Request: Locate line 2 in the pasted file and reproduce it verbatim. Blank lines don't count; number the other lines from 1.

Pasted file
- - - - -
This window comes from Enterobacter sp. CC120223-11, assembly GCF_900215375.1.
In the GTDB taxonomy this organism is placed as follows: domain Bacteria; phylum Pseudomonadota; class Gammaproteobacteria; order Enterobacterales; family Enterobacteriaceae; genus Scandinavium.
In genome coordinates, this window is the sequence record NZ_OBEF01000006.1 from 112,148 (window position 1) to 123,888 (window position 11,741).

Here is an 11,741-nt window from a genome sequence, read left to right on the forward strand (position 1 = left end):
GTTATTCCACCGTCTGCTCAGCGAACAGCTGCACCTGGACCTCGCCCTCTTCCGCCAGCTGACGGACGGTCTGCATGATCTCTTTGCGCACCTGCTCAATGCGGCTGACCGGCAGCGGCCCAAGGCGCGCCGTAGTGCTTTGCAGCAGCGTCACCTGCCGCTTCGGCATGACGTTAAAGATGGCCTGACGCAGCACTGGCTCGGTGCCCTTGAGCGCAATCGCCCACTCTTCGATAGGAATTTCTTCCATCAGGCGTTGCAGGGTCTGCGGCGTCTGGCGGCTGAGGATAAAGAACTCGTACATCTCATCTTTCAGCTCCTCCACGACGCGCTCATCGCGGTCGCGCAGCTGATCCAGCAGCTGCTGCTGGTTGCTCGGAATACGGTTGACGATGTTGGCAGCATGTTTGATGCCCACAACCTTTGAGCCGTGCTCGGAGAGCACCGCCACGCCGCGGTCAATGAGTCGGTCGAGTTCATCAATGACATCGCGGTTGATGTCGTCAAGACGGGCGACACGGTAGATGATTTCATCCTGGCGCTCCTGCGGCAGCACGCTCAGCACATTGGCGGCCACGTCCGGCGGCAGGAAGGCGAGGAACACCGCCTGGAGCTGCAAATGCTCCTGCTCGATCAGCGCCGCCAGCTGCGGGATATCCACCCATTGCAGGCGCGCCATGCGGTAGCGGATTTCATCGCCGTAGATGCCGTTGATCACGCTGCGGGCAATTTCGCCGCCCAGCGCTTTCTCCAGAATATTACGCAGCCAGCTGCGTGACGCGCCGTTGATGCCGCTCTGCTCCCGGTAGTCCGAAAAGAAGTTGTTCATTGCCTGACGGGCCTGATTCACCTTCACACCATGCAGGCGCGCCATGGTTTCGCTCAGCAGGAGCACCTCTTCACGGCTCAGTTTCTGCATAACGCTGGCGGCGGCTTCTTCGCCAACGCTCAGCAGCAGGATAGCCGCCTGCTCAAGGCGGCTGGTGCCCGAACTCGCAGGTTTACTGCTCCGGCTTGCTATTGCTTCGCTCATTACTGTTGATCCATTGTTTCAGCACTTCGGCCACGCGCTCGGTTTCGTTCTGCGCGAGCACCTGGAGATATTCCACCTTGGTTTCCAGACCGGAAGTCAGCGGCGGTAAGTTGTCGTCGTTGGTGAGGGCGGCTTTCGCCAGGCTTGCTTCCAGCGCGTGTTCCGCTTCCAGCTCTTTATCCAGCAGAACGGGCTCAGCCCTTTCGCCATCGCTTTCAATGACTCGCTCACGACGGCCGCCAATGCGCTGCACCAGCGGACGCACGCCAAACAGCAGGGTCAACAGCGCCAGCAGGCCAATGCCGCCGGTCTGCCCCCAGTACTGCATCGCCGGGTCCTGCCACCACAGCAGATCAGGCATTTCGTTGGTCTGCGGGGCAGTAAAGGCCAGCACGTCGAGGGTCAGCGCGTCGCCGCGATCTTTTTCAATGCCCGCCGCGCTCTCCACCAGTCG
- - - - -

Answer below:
In the GTDB taxonomy this organism is placed as follows: domain Bacteria; phylum Pseudomonadota; class Gammaproteobacteria; order Enterobacterales; family Enterobacteriaceae; genus Scandinavium.